A federal appeals court halted a former Brooklyn federal judge’s review of documents seized from former President Donald Trump’s Florida resort by FBI agents in August. 

In a major blow to Trump, the three-judge panel ruled unanimously that Florida federal judge Aileen Cannon had erred in appointing Raymond Dearie to scrutinize the documents for privileged information over the objections of the Biden Justice Department.

“The law is clear,” the judges wrote. “We cannot write a rule that allows any subject of a search warrant to block government investigations after the execution of the warrant. Nor can we write a rule that allows only former presidents to do so.”

Cannon’s Sept. 5 order had slowed the pace of the probe into whether Trump violated federal law governing the retention of sensitive records by removing presidential papers and other documents to his home at Mar-a-Lago after leaving the White House in January 2021.

Trump, 76, and his legal team had argued the review was needed to screen out material covered by executive or attorney-client privilege. Cannon agreed, ordering the DOJ to stop using the seized documents as part of its criminal investigation until Dearie could complete his review.

But the judges, two of whom were nominated to the bench by the 45th president, found that Cannon had no authority to appoint the special master.

Former President Donald Trump
A special master review was struck down by a federal appeals court.

The judges ruled that the fact Trump is a former US president is not a circumstance extraordinary enough to justify court intervention in such an early stage of the probe.

“This restraint guards against needless judicial intrusion into the course of criminal investigations — a sphere of power committed to the executive branch,” the court wrote.

“It is indeed extraordinary for a warrant to be executed at the home of a former president — but not in a way that affects our legal analysis or otherwise gives the judiciary license to interfere in an ongoing investigation,” the judicial panel found.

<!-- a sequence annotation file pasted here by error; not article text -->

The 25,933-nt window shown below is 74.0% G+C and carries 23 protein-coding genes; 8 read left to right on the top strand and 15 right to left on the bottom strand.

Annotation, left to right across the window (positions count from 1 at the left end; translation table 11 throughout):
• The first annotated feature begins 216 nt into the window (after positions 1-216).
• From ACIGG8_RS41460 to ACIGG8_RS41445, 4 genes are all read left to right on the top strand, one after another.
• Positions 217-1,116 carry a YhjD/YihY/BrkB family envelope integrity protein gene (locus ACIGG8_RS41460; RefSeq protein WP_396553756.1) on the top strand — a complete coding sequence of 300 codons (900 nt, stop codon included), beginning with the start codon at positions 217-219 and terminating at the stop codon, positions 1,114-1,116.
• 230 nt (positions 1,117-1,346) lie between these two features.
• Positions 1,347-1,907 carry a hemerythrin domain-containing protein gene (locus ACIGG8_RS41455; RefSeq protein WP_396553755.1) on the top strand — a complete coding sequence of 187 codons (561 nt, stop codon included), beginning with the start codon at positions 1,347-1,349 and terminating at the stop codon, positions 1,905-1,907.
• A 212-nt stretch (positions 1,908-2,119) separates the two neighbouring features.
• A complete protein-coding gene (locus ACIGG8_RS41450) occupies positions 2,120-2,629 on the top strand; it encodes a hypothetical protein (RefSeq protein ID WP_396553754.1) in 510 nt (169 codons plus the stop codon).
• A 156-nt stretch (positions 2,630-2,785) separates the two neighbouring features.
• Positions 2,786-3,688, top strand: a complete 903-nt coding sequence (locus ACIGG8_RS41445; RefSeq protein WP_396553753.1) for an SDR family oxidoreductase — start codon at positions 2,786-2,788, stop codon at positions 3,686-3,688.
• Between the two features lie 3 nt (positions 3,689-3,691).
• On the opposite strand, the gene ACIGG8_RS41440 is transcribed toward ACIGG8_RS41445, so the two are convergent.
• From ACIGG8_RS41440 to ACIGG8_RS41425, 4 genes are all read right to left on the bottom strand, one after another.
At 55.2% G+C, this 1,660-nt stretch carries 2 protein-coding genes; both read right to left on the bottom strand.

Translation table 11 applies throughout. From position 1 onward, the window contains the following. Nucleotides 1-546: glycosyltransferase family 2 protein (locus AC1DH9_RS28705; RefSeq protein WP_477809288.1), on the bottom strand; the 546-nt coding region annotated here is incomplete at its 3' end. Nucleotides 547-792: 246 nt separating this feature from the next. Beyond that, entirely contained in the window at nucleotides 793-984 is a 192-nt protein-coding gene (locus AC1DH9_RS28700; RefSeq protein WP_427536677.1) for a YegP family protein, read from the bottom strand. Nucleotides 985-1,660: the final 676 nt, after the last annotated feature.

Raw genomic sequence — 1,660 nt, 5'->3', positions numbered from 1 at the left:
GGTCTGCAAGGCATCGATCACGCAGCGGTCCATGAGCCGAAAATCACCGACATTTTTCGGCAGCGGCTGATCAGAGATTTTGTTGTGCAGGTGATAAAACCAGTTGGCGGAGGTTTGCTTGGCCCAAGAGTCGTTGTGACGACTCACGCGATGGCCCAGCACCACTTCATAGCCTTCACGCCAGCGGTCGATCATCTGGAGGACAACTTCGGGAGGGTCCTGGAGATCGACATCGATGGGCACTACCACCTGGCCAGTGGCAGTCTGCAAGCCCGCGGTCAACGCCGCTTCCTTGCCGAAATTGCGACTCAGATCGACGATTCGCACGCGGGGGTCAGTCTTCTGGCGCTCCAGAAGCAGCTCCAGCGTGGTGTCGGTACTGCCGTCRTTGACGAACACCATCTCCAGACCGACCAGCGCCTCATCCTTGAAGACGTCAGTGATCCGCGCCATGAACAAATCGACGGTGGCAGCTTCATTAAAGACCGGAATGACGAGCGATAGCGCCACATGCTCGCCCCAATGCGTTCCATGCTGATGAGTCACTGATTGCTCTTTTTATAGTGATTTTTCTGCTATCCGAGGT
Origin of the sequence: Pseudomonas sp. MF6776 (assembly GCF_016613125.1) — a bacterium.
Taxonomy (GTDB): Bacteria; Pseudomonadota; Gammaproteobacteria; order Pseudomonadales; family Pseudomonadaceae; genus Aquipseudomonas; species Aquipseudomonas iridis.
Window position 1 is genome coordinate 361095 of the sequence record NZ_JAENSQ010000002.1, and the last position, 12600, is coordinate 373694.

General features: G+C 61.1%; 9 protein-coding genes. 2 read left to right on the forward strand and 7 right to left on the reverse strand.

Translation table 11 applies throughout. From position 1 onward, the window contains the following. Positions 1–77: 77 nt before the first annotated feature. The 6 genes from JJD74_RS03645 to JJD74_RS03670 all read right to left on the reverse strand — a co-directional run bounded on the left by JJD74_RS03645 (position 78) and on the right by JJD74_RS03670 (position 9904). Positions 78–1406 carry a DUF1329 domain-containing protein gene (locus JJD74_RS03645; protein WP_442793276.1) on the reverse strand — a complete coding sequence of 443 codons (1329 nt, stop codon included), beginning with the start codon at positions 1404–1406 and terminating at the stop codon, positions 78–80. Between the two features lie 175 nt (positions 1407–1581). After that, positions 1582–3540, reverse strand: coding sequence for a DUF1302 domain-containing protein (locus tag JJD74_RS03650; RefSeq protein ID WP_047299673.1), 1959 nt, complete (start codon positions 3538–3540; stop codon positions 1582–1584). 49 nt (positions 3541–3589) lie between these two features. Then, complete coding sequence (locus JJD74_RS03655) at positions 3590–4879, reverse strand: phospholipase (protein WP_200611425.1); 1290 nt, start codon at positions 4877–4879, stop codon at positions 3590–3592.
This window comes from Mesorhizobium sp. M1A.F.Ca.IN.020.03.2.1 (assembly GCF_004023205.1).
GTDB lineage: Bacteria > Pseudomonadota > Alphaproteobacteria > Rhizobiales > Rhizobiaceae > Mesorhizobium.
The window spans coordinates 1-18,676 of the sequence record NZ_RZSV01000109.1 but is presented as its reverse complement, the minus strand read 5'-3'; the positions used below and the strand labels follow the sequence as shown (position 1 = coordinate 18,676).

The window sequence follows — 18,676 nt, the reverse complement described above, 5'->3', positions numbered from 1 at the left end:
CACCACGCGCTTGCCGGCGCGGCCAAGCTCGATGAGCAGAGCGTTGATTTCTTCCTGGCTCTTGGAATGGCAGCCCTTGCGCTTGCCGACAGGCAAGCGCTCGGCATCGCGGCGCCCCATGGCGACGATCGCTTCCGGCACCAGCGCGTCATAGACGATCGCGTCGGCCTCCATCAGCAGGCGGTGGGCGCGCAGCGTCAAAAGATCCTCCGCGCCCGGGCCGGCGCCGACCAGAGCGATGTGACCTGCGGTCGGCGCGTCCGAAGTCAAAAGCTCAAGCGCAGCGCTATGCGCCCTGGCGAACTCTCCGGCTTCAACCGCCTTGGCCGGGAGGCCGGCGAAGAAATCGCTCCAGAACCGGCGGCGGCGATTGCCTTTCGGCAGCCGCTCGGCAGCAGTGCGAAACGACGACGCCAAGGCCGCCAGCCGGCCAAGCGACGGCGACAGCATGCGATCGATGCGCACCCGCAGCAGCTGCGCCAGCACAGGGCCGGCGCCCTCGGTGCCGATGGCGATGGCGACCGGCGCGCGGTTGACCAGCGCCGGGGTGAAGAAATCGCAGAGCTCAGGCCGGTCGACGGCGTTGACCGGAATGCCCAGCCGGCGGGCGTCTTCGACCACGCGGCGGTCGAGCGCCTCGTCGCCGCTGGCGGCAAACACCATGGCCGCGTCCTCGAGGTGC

The court argued that creating a “special exception” for Trump “would defy our Nation’s foundational principle that our law applies ‘to all, without regard to numbers, wealth, or rank.’”

The judges on the appeals court also ripped the district court judge for being convinced without sufficient evidence that because the FBI had briefly seized Trump’s passport that other “similar materials” could be in the DOJ’s hands. 

“[Trump’s] jurisdictional brief in the district court asserted that the government had improperly seized his passports and that its continued custody of ‘similar materials’ was ‘both unnecessary and likely to cause significant harm.’ But the passports had already been returned before he filed his first motion, and his jurisdictional brief did not explain what ‘similar materials’ were at issue or why he needed them,” the judges wrote, adding that “The district court was undeterred by this lack of information.” 

The appeals court instructed Cannon in its ruling to dismiss the entire underlying civil case.

Trump’s attorney James Trusty said during oral arguments before the 11th circuit that about 900 documents seized by the FBI were in dispute. Trusty contended that the documents are Trump’s  personal records or privileged and should be kept outside the scope of the DOJ’s investigation.

Trump’s lawyers have not decided whether to appeal the ruling to the Supreme Court, but they are weighing the option, according to CNN.

The Justice Department’s investigation into Trump’s handling of presidential records is now being led by special counsel Jack Smith, who was appointed earlier this month by Attorney General Merrick Garland to handle all government proves into the former commander in chief now that he’s announced himself as a 2024 presidential candidate.


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